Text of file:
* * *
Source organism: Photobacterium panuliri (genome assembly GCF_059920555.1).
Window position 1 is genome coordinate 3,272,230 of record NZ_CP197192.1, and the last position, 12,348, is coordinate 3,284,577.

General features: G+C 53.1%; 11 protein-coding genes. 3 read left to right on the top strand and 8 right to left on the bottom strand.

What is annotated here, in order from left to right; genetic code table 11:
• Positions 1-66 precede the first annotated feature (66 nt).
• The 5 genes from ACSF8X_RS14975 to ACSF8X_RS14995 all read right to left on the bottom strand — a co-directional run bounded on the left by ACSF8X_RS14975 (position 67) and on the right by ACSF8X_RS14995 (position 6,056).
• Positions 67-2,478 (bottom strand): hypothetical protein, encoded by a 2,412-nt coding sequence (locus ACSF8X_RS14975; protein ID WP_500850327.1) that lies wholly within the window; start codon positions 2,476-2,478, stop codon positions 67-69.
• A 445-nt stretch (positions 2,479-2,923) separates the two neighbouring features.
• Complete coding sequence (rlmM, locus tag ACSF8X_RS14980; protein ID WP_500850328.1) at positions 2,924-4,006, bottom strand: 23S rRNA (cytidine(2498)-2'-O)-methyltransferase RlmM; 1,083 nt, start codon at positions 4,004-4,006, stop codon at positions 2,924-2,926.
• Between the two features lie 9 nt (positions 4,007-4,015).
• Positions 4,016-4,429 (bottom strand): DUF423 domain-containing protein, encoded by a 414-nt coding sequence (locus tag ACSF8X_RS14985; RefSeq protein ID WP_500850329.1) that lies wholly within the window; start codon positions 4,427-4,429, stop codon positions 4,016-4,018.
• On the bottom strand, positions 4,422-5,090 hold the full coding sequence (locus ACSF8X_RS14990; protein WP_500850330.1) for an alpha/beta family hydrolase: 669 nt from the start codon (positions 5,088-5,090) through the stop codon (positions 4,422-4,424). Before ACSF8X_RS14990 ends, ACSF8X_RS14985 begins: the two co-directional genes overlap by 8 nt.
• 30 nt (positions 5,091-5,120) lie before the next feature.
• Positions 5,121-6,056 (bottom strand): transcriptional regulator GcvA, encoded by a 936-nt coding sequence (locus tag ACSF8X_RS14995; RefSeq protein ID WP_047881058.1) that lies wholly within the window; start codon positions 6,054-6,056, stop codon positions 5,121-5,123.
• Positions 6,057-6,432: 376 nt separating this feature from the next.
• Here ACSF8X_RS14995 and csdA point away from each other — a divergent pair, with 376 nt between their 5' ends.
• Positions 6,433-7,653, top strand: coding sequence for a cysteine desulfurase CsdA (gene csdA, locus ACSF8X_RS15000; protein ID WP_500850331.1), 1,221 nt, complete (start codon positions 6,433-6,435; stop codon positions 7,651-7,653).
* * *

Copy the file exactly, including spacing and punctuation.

Source organism: Photobacterium panuliri (genome assembly GCF_059920555.1).
Window position 1 is genome coordinate 3,272,230 of record NZ_CP197192.1, and the last position, 12,348, is coordinate 3,284,577.

General features: G+C 53.1%; 11 protein-coding genes. 3 read left to right on the top strand and 8 right to left on the bottom strand.

What is annotated here, in order from left to right; genetic code table 11:
• Positions 1-66 precede the first annotated feature (66 nt).
• The 5 genes from ACSF8X_RS14975 to ACSF8X_RS14995 all read right to left on the bottom strand — a co-directional run bounded on the left by ACSF8X_RS14975 (position 67) and on the right by ACSF8X_RS14995 (position 6,056).
• Positions 67-2,478 (bottom strand): hypothetical protein, encoded by a 2,412-nt coding sequence (locus ACSF8X_RS14975; protein ID WP_500850327.1) that lies wholly within the window; start codon positions 2,476-2,478, stop codon positions 67-69.
• A 445-nt stretch (positions 2,479-2,923) separates the two neighbouring features.
• Complete coding sequence (rlmM, locus tag ACSF8X_RS14980; protein ID WP_500850328.1) at positions 2,924-4,006, bottom strand: 23S rRNA (cytidine(2498)-2'-O)-methyltransferase RlmM; 1,083 nt, start codon at positions 4,004-4,006, stop codon at positions 2,924-2,926.
• Between the two features lie 9 nt (positions 4,007-4,015).
• Positions 4,016-4,429 (bottom strand): DUF423 domain-containing protein, encoded by a 414-nt coding sequence (locus tag ACSF8X_RS14985; RefSeq protein ID WP_500850329.1) that lies wholly within the window; start codon positions 4,427-4,429, stop codon positions 4,016-4,018.
• On the bottom strand, positions 4,422-5,090 hold the full coding sequence (locus ACSF8X_RS14990; protein WP_500850330.1) for an alpha/beta family hydrolase: 669 nt from the start codon (positions 5,088-5,090) through the stop codon (positions 4,422-4,424). Before ACSF8X_RS14990 ends, ACSF8X_RS14985 begins: the two co-directional genes overlap by 8 nt.
• 30 nt (positions 5,091-5,120) lie before the next feature.
• Positions 5,121-6,056 (bottom strand): transcriptional regulator GcvA, encoded by a 936-nt coding sequence (locus tag ACSF8X_RS14995; RefSeq protein ID WP_047881058.1) that lies wholly within the window; start codon positions 6,054-6,056, stop codon positions 5,121-5,123.
• Positions 6,057-6,432: 376 nt separating this feature from the next.
• Here ACSF8X_RS14995 and csdA point away from each other — a divergent pair, with 376 nt between their 5' ends.
• Positions 6,433-7,653, top strand: coding sequence for a cysteine desulfurase CsdA (gene csdA, locus ACSF8X_RS15000; protein ID WP_500850331.1), 1,221 nt, complete (start codon positions 6,433-6,435; stop codon positions 7,651-7,653).